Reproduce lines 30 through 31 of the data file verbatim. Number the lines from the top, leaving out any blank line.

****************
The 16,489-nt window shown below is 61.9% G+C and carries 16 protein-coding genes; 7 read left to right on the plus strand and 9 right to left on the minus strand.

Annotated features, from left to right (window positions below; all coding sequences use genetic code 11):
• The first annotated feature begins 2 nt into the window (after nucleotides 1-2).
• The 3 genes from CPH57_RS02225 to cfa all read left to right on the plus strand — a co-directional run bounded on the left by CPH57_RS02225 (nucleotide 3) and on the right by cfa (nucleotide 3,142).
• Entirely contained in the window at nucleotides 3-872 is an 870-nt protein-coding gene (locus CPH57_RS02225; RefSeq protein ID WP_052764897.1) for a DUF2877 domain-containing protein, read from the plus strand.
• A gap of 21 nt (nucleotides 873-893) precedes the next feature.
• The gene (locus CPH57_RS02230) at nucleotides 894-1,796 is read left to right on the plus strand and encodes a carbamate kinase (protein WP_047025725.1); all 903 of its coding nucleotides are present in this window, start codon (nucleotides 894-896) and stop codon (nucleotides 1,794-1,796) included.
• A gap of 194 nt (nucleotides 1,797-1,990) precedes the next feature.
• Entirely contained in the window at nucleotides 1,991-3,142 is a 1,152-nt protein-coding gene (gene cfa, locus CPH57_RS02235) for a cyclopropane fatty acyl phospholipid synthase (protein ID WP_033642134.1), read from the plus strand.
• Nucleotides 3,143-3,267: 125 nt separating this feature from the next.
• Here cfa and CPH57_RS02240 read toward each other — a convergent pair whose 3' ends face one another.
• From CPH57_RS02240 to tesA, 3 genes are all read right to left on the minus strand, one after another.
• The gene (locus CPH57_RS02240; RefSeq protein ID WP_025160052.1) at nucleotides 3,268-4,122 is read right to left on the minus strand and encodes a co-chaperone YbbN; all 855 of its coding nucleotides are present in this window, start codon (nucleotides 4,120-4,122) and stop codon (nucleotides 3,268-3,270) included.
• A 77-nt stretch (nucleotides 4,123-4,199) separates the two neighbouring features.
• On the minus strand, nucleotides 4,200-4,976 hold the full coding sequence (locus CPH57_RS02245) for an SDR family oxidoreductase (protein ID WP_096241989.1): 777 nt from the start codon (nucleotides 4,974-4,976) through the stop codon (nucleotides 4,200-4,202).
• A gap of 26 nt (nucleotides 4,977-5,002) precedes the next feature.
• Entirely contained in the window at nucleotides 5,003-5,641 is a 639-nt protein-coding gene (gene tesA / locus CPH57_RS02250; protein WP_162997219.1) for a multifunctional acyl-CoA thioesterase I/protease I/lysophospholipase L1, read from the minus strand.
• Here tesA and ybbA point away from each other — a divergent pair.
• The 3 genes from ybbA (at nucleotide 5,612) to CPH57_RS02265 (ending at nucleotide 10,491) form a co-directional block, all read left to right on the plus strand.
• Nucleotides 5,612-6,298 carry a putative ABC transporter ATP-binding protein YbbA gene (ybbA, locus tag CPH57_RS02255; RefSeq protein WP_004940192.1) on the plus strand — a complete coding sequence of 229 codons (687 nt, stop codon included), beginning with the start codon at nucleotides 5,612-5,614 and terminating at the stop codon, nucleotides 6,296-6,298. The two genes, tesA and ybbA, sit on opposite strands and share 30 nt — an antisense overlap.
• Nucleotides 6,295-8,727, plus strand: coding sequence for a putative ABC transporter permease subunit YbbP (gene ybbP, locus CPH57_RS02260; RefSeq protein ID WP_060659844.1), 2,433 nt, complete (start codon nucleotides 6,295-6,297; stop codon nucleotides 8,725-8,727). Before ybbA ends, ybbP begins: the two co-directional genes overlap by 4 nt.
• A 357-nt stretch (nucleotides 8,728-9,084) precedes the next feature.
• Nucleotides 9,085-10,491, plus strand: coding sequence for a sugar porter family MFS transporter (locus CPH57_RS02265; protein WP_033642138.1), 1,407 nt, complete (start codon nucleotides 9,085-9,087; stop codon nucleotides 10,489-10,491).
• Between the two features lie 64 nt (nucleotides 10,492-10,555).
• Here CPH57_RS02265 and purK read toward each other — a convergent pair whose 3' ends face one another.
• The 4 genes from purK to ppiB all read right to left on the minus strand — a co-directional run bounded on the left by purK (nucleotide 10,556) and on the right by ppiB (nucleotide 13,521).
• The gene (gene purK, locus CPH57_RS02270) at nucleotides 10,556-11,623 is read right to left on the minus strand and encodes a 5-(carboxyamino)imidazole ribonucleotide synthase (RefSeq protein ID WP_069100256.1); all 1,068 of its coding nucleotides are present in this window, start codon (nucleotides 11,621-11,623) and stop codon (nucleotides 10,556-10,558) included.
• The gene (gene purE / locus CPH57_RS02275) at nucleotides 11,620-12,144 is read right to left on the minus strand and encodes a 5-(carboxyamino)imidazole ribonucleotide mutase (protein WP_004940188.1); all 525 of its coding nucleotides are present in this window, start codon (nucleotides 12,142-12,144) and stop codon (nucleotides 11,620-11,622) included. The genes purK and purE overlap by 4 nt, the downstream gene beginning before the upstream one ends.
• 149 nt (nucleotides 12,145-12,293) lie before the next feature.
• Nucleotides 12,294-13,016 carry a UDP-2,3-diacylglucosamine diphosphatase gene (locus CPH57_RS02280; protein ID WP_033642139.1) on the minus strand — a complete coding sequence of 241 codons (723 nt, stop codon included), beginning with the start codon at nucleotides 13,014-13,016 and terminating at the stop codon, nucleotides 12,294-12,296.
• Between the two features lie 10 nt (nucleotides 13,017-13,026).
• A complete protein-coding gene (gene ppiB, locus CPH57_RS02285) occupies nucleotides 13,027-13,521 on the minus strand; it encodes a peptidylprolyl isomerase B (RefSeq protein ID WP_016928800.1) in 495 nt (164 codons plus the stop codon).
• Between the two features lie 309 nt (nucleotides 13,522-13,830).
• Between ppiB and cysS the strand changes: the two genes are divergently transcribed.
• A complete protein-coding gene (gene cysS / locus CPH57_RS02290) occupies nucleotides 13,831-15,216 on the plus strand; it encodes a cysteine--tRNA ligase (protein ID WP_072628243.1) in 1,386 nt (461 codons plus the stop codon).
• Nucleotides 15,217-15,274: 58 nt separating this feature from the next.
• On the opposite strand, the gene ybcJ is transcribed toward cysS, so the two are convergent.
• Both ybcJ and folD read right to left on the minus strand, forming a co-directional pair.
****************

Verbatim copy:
• Nucleotides 12,294-13,016 carry a UDP-2,3-diacylglucosamine diphosphatase gene (locus CPH57_RS02280; protein ID WP_033642139.1) on the minus strand — a complete coding sequence of 241 codons (723 nt, stop codon included), beginning with the start codon at nucleotides 13,014-13,016 and terminating at the stop codon, nucleotides 12,294-12,296.
• Between the two features lie 10 nt (nucleotides 13,017-13,026).